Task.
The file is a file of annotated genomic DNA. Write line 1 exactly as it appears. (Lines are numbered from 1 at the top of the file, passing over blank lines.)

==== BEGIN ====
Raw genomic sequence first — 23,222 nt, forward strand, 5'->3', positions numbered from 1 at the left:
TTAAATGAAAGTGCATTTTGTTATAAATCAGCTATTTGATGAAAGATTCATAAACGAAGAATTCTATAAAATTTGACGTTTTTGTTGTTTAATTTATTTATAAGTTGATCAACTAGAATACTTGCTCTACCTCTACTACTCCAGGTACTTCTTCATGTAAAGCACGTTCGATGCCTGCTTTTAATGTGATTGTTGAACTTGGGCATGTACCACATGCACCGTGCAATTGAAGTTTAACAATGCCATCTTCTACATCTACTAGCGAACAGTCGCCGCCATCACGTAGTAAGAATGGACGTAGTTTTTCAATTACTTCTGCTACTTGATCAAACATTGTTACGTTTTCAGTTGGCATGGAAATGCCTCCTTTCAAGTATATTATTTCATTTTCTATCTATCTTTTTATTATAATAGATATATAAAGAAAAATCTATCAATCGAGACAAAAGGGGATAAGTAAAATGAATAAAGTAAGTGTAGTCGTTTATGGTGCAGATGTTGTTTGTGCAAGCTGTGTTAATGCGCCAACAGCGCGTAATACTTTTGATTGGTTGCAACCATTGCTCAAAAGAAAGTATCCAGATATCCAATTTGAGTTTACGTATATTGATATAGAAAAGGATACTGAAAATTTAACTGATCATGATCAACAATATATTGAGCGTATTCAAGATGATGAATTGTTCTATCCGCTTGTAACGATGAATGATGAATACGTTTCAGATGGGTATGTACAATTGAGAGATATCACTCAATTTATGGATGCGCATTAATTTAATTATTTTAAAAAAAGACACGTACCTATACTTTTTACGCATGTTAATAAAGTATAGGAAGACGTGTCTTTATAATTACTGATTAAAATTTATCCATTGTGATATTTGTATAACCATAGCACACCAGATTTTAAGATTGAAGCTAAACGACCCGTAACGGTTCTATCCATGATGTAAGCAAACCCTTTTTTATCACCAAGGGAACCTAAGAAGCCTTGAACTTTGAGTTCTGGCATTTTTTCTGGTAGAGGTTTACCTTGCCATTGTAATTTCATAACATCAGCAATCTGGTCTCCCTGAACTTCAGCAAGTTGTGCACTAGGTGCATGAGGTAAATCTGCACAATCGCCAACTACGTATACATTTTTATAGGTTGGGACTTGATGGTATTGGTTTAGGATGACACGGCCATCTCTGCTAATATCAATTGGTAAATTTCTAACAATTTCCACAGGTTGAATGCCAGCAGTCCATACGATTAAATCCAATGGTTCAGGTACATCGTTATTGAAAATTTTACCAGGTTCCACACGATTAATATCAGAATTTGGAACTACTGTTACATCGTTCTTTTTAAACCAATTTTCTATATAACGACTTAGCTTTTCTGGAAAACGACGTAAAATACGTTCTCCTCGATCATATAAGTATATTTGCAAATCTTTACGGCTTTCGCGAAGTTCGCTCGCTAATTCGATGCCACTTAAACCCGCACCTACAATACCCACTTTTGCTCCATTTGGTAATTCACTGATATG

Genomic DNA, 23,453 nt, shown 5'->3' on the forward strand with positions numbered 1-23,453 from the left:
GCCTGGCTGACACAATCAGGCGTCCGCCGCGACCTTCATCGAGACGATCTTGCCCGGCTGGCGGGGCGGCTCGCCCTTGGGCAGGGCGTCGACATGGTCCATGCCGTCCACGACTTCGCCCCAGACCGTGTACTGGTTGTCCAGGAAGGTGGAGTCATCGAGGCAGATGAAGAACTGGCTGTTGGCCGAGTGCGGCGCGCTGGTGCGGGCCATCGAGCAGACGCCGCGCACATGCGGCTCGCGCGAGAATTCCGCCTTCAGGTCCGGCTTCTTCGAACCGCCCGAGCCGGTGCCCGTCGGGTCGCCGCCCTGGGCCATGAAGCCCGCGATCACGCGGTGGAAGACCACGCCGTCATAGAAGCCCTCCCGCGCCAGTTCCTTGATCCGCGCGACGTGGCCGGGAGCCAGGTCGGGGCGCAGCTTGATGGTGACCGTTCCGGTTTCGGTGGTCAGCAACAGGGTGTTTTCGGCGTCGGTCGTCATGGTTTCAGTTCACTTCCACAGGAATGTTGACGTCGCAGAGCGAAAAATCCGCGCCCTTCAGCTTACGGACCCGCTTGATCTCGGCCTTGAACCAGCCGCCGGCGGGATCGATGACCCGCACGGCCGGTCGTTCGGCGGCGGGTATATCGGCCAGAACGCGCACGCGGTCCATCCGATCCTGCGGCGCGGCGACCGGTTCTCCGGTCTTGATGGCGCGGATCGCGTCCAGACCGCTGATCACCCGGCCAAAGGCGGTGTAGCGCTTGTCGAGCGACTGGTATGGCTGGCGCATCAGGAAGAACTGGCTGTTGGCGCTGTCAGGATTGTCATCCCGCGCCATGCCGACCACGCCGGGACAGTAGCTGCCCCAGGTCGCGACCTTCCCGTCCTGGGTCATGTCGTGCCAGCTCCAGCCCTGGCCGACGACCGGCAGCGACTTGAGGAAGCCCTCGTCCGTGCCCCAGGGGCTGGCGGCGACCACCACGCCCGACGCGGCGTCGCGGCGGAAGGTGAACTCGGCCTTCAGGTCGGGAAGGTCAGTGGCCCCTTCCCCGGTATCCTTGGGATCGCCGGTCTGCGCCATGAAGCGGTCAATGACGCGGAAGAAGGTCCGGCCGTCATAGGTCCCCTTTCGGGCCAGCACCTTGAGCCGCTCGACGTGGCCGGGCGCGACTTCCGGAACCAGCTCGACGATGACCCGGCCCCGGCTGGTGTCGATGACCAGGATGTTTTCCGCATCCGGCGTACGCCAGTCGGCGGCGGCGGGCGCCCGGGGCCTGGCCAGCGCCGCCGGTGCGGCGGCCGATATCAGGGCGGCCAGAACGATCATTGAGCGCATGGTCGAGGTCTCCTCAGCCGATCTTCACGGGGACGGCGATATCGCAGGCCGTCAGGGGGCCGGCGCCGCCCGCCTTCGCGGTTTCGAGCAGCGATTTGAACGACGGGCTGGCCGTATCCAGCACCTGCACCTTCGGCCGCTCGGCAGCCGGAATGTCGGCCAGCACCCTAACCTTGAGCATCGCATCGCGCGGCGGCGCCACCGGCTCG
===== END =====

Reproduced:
Raw genomic sequence first — 23,222 nt, forward strand, 5'->3', positions numbered from 1 at the left: